The Change of Coordinates Matrix
At the end of the previous lecture, we found the coordinates of p(x) = 62x+2x2
with respect to two different bases. It happens that sometimes you will start
with the coordinates for a vector with
[1pt] 1. When are assignments due?
Assignments are due every week at 11:55pm Eastern Time on the date indicated
on the course schedule. (Usually on Sunday.)
[1pt] 2. What file formats are acceptable for assignments?
Assignments must be submit
[2pt] 1. Is the set 1 , 4 , 10 orthogonal?
To determine if the set is orthogonal, we need to see if each pair of vectors in
the set is orthogonal:
1 4 = 21 + 4 25 = 0
1 10 = 15 + 10 5 = 0
4 10 =
[2pt] 1. Use polar form to calculate (2 2i)6 .
First we need to find the polar form of 2 2i, and the first step in that process
is to compute
22 + 22 = 2 2
find . We know that cos = 2/(2 2) = 2/2, and sin =
2/(2 2) = 2/2
[2pt] 1. When is your final exam?
Actually, I dont know when your exam is, as the schedule can be different for
every student. So please make sure you double and triple check QUEST so that
you know when and where to be.
[8pt] 2. Let A = 1
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University of Waterloo
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Module 01: Vector
The next step after defining a spanning set and linear independence is to look
at a basisa set that is both at the same time! We did not pay much attention
to bases in Math 106, but they will play a much greater role in th
[2pt] 1. Find the coordinates of p(x) = 6 + x 3x2 with respect to the basis
B = cfw_1 + x2 , 1 x + 2x2 , 1 x + x2 of P2 .
This means we need to find scalars a, b, c R such that
a(1 + x2 ) + b(1 x + 2x2 ) + c(1 x + x2 ) = 6 + x 3x2
This is th
[4pt] 1. Prove that the set
A = cfw_a0 + a1 x + a2 x2 + a3 x3 | 2a0 + a2 = 0, a1 + 4a3 = 0, a0 , a1 , a2 , a3 R
is a subspace of P3 .
S(0): Since 2(0) + 0 = 0 and 0 + 4(0) = 0, we see that 0 = 0 + 0x + 0x2 + 0x3
is in A.
S(1): Let a(x) = a0 +
MATH 225 Spring 2016: Assignment 1
Due at 8:25 a.m. on Friday, May 13, 2016
List any references that you used beyond the course text and lectures (e.g. discussions, texts or online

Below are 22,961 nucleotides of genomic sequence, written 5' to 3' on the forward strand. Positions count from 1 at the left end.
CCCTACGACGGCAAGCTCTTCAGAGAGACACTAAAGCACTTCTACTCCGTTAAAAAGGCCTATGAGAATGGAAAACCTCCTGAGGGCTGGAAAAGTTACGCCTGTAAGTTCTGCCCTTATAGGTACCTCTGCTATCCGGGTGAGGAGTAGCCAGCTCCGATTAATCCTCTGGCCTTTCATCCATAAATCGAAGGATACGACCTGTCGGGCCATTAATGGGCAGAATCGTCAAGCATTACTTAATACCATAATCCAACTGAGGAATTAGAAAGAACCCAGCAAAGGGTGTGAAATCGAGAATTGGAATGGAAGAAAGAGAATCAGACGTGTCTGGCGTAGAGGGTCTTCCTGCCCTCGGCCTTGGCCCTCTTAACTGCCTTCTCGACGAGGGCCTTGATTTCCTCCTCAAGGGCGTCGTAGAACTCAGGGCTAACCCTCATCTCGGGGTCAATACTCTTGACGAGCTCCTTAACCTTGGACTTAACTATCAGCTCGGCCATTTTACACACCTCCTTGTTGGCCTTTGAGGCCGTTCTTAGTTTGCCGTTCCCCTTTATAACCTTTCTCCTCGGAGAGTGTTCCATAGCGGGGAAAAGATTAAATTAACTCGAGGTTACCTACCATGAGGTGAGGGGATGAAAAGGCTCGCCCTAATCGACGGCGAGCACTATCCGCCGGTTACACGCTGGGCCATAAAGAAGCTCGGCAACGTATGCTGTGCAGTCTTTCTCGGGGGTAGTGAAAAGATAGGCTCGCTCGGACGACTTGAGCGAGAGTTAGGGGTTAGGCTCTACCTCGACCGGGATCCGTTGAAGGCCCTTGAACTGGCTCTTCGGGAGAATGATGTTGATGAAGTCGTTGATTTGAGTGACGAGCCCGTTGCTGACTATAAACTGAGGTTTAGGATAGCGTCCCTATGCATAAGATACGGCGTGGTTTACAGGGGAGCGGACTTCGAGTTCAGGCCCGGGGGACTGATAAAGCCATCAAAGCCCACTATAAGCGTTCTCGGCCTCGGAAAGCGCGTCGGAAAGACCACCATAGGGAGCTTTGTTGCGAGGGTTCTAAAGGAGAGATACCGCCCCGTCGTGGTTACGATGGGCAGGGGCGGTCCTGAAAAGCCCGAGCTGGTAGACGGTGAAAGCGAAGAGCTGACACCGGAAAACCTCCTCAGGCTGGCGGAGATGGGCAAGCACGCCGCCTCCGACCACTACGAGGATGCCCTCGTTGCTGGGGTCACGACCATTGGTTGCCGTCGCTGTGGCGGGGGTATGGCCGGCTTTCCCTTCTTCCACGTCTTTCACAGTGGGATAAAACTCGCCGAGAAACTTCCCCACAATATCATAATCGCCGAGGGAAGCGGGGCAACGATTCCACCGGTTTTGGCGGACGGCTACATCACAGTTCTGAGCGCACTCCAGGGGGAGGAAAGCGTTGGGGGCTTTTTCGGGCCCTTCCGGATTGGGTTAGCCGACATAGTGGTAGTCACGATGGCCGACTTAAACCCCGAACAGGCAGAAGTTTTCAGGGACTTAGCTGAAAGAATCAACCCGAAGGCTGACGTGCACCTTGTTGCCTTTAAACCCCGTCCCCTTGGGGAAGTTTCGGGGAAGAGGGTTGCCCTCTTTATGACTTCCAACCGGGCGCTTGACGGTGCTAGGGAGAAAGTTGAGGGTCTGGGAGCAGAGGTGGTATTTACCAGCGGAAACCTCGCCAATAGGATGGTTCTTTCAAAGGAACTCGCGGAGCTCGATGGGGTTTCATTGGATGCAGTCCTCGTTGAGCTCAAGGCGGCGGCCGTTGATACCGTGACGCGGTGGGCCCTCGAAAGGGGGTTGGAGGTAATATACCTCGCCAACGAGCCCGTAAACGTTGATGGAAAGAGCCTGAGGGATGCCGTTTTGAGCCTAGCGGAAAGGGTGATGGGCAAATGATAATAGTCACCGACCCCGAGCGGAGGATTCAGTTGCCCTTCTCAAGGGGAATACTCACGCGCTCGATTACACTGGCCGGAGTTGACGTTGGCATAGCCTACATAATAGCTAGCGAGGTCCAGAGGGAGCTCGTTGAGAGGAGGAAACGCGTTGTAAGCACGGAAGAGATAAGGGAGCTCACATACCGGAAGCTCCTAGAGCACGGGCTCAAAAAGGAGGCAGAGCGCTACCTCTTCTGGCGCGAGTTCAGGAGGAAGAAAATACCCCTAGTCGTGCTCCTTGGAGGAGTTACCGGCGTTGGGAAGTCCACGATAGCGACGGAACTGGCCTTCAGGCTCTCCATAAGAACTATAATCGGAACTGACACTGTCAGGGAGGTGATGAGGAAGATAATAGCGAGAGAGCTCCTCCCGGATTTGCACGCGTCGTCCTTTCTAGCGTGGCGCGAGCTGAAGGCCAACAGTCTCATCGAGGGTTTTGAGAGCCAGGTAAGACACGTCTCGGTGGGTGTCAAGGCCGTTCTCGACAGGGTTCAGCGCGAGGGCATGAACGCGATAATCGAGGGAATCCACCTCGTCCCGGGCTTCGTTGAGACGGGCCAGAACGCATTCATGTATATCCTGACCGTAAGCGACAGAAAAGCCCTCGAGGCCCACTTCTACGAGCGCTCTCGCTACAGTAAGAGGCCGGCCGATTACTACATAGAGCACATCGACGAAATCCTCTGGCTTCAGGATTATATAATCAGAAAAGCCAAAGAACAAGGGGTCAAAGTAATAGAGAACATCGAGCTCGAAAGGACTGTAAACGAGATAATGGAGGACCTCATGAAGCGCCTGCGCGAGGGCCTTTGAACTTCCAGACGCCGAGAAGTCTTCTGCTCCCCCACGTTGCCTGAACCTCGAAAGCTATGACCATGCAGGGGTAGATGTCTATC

resources). If you did not use any a
the matrix of the linear mapping L : M (2, 2) P3 defined
= b + cx + dx2 + ax3 with respect to the basis
for M (2, 2) and the basis
C = cfw_1 + x, 1 x, x2 + x3 ,
[1pt] 1. Find a basis for the orthogonal complement of Span 2 .
The orthogonal complement of Span 2 is the set of all ~x such that
~x 2 = 0
Computing the dot product, this is the same as finding the solution to the
A Note on Rotation Transformations
Back in Chapter 3, the textbook briefly discusses the matrix of a rotation around
a coordinate axis in ]R3.At that time, the text book also noted that we would
not be able to find the matrix of
Isomorphisms of Vector Spaces
Definition: L is said to be one-to-one if L(u1 ) = L(u2 ) implies u1 = u2 .
Example: The mapping L : R4 R2 defined by L(a, b, c, d) = (a, d) is not oneto-one. One counterexample is that L(1, 2, 1, 2
Lets stop and think about the features we really want in a basis. By its definition, it is a linearly independent spanning set, but the reason we wanted those
features is that we wanted to be able to uniquely w
Lets return now to a concept we developed in our study of Rn linear mappings.
Because, as with bases, linear mappings will be of much greater use in the
general world of vector spaces than they were in simply the
Before we look at extending a linearly independent set into a basis, we will need
a few more facts. In our technique for shrinking a spanning set to a basis, we
depend on the fact that, if we get small enough, we will
Span and Linear Independence in Vector Spaces
One of the common ways to define a subspace is to think of it as the set of all
linear combinations of a set of vectors. First, lets note that this IS a subspace!
Theorem 4.2.2 If cfw_v1
The Matrix of a Linear Mapping
When we first studied linear mappings in Math 106, they were only between
Rn and Rm . In this setting, we were always able to find a matrix A such that
our linear mapping L(~x) was the same as A~x.
Once we have a basis B = cfw_v1 , . . . , vn for a vector space V, the Unique Representation Theorem tells us that for any given vector x V, there is a unique
way to write x as a linear combination of the vectors in
Change of Coordinates and Linear Mappings
Lets take another look at an example from the previous lecture:
Example: Let L : M (2, 2) P2 be defined by
= (a + b) + (a + c)x + (a + d)x2
We found the matrix for L with respe
Range and Nullspace
There are two subspaces that we affiliate with linear mappings: the range and
the nullspace. We will define them first, and then prove that they are subspaces.
Definition: Let V and W be vector spaces over R.
Projections Onto A Subspace
Now that we have explored what it means to be orthogonal to a set, we can
return to our original question of how to make an orthonormal basis. We will
construct such a basis one vector at a time, so f